The 2018 farm bill may have legalized hemp production, but it’s going to take language in the 2023 farm bill to remove lingering red tape regulating the crop.
Those regulations stem from laws governing production of marijuana and, according to hemp growers, cast an unfair net over the growing of all cannabis.
Hemp is the botanical class of cannabis grown specifically for industrial, fiber or medical use. Unlike marijuana strains, hemp contains low levels of tetrahydrocannabinol, the psychoactive compound known as THC that produces the “high” sensation.
Under the existing farm bill, federal laws do not go far enough in making the regulatory distinction between the two classes of cannabis. That, according to hemp growers, unfairly lumps them in with the growers producing hallucinogenic products.
The Hemp Advancement Act of 2022, introduced by Rep. Chellie Pingree, a Democrat from Maine’s 1st District, would attempt to solve the problem.
“Hemp still lives in the shadow of marijuana legislation,” Pingree said. “Many of those [laws] are antiquated when marijuana was really a controlled substance and the hemp producers are getting caught up in them.”
Under current law, hemp must contain no more than 0.3 percent THC. That’s far below what can make someone high, but enough to doom an entire season’s crop, according to hemp growers.
It’s a problem because all hemp must first be tested in a laboratory approved by the U.S. Drug Enforcement Administration, and growers don’t know if their hemp crop has exceeded the 0.3 threshold until it’s tested. By that time, it’s too late to do anything about it and it must be destroyed.
“Even if you grow hemp with THC over that threshold, there are ways to process it in such a way it can be used as hemp,” Pingree said.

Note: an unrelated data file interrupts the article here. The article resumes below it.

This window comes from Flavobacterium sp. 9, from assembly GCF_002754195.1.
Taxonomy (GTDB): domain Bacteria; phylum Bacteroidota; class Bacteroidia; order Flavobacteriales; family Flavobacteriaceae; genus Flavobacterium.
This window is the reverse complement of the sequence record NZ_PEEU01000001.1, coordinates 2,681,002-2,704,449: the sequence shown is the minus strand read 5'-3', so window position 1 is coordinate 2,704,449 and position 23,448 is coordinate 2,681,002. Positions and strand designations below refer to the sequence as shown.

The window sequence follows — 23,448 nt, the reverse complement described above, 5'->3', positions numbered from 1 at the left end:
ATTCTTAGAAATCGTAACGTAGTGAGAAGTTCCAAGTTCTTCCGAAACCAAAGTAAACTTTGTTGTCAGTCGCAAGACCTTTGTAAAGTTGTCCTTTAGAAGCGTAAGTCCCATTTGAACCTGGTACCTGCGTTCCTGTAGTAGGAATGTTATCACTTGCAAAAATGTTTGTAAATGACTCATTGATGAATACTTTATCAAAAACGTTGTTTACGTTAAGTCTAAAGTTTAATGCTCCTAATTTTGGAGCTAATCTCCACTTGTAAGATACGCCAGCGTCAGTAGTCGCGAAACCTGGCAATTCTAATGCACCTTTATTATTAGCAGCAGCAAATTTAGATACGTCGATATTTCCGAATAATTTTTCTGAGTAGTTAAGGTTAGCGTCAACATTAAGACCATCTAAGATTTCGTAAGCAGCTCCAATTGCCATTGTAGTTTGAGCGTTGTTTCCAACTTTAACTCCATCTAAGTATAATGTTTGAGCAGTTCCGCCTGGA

Hemp is used in medical products, construction materials, textiles, shoes, rope, bioplastics, insulation and biofuel. It grows quickly and requires little to no herbicides or pesticides. The roots of hemp plants aerate the soil, help prevent erosion and remove toxins. There is ongoing research in northern Maine looking at using hemp to remove toxic “forever chemicals” from the soil.
Hemp testing is logistically challenging for Maine hemp growers as the nearest DEA-approved laboratory is in New Hampshire. Pingree’s legislation would nix that requirement and allow Maine growers to be tested in Maine labs.
These changes are welcomed by growers like Geoff Nosach, owner of Panorama in New Sharon.
Nosach grows hemp for cannabidiol — or CBD — extraction for use in a variety of medicinal products found to help treat seizures, anxiety, pain, Parkinson’s disease and Crohn’s disease.
The hemp grown by Nosach tests below the 0.3 percent level for the delta-9-THC, the primary molecule among the psychoactive compounds. But the number goes up when lesser psychoactive THC molecules are factored in.
“Now the government wants to count the total THC in hemp,” Nosach said. “Normally our plants harvest at 0.5 or 0.6 total THC, and below 0.3 percent for delta-9.”
Those levels won’t get anyone high, but they will require Nosach and other growers to harvest their crops early, before the THC levels can rise.
“Our hemp with 0.5 THC is completely non-reactive because the CBD levels overrides the THC,” Nosach said. “But once they shift to testing total THC, we will have to harvest our crop when it’s immature and that means we are sacrificing up to two-fifths of our harvest potential.”
That rate of harvest is not economically sustainable, according to Nosach.
In addition, anyone who has been convicted of a felony may not legally grow hemp. Pingree’s legislation would do away with that prohibition.
Nosuch said over the coming growing season Panorama should be hitting its stride and he estimates having a crop worth more than $50,000 on just a quarter-acre. On top of what his farm grosses, there is money to be made at the extraction labs and the companies making various CBD products.
“It’s all in Maine,” he said. “Maine people making money off one Maine hemp farm.”
Lumping hemp THC thresholds in with marijuana makes no sense, Nosach said, especially since marijuana is no longer a scheduled substance.
“This is all because of draconian drug law holdovers,” he said. “It’s so many layers of infuriating.”